The suit states that common BOE practice is that every employee must be under contract for the fiscal year. Upon renewal of an employee’s contract in June, employees typically sign a one-page contract indicating they can be terminated with 14 days’ notice. The board then adopted a resolution appointing each employee for the following fiscal year, 2015-2016, as indicated in the contract. In October 2015, the plaintiffs were given individual contracts signed by Bathelus as well as the board secretary and business administrator, Harold Kennedy, according to the suit.
The plaintiffs allege in their suit that their contracts were terminated or not renewed due to their campaign activities and associations.
“Their terminations were not due to performance, but rather due to retaliation for engaging in political activity for the CTP ticket,” the suit reads, stating that several of the plaintiffs were terminated prior to the end of their contracts. “As a result of this retaliation, plaintiffs have suffered lost pay, lost pension benefits, lost stipends, other economic damages, loss of life’s pleasures, loss of reputation, benefits, emotional distress, physical manifestation of emotional distress and other damages.”
In addition, Hugelmeyer is accused of issuing Rice notices to several of the plaintiffs. A Rice notice is required by state law to be given to public employees prior to any discussion of their jobs in a closed session, giving the employees an opportunity to have their employment status discussed in an open session. In this case, Hugelmeyer allegedly served Rice notices to several of the plaintiffs, and told them that they were forbidden from speaking at BOE meetings.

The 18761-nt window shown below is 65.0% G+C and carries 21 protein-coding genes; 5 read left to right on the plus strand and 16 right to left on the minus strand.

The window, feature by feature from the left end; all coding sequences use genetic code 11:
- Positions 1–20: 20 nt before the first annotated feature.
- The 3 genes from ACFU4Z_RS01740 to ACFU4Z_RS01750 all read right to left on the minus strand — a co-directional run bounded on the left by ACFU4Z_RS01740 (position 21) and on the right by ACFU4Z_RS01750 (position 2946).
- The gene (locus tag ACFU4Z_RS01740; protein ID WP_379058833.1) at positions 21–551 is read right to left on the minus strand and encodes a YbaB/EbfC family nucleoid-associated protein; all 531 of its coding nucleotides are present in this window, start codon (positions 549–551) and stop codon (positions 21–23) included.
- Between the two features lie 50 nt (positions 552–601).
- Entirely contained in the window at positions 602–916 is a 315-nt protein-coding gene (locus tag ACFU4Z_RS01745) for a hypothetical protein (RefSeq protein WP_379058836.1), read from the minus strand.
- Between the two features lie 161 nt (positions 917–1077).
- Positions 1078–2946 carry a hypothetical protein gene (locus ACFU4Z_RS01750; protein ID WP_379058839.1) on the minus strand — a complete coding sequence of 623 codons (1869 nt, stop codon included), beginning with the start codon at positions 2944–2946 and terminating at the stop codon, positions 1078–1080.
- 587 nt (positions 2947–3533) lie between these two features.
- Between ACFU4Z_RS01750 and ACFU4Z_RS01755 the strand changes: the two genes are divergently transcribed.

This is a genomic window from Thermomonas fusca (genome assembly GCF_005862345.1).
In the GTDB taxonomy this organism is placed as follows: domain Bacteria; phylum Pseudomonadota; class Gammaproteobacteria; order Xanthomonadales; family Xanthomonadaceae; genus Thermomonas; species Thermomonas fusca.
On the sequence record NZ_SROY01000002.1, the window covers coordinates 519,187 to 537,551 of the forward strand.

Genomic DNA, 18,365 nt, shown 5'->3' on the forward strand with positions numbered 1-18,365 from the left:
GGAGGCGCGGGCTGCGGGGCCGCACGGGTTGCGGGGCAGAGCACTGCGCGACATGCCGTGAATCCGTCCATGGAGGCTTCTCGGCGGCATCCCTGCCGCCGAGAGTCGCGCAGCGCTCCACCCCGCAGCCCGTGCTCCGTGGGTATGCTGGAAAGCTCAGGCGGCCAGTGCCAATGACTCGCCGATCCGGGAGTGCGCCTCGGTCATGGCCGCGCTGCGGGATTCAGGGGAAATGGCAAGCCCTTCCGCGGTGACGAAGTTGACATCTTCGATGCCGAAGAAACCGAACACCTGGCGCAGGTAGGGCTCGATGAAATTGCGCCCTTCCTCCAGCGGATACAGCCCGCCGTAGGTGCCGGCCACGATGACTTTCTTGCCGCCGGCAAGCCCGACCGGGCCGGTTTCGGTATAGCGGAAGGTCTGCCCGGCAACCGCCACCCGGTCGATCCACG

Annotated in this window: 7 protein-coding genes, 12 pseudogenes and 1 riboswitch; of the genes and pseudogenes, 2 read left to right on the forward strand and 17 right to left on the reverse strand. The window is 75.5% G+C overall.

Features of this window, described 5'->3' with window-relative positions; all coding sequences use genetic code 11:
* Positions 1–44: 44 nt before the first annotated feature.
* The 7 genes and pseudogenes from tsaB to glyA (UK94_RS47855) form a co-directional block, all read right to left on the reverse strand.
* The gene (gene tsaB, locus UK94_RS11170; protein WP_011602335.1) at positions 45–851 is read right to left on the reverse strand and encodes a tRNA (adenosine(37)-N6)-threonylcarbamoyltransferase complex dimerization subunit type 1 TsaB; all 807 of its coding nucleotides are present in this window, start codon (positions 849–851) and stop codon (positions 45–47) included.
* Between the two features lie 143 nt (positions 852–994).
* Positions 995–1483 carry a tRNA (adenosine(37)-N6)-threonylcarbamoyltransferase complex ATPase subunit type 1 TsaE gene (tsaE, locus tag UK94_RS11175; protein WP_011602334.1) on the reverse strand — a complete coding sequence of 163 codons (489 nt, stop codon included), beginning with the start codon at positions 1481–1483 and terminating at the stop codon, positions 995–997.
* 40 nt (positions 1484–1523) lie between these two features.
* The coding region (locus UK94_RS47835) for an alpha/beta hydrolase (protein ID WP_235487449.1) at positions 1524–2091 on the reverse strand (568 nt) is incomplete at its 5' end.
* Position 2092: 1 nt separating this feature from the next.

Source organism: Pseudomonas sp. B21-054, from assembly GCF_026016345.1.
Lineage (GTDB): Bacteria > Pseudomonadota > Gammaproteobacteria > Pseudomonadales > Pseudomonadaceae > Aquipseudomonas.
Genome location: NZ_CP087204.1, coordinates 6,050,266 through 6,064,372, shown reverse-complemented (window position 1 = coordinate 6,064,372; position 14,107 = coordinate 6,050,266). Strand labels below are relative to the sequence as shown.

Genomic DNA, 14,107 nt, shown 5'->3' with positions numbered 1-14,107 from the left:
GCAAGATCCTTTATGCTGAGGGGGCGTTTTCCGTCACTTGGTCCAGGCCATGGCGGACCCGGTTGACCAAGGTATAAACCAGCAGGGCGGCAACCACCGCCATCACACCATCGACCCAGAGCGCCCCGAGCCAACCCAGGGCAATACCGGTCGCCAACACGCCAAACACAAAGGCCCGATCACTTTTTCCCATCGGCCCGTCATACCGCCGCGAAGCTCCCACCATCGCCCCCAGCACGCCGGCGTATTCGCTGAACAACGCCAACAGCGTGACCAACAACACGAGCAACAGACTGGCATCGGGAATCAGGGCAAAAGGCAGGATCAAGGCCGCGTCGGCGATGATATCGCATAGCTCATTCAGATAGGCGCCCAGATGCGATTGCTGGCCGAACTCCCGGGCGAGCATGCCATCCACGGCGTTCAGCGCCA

Mark Frost, attorney for the plaintiffs, told LocalSource that the heart of the complaint lies with political affiliation.
“Employees can’t be terminated because they’re not part of a political faction,” Frost told LocalSource in a phone call. “They were terminated, not because they didn’t do their jobs properly but because they didn’t back Bollwage. You can’t fire someone because they don’t back someone.”
Elizabeth School District spokesperson Pat Politano released a statement to LocalSource regarding the legal action.
“The allegations contained in the documents filed in federal court against the Elizabeth School District, superintendent of schools and Board of Education members are false, frivolous and will be defended vigorously. The renewal of all positions and contracts since January 2016, was done in accordance with state and federal law and Department of Education regulations.
“The only factors in making those decisions was efficiency and compliance with law and regulations. The Elizabeth School District is considering all appropriate legal actions in response to this complaint, including the possibility of filing a counterclaim against these complainants and others for running a corrupt organization under the federal Racketeer Influenced and Corrupt Organizations Act.”
In response to this threat of a counterclaim against the plaintiffs, Frost said that he was confident that the plaintiffs had a solid case.
“It’s very clear to me that we have sufficient proof to prove our case,” Frost said. “They didn’t have a legitimate reason to terminate these employees. I think we have plenty of evidence supporting our case. As far as I’m concerned, bring it on.”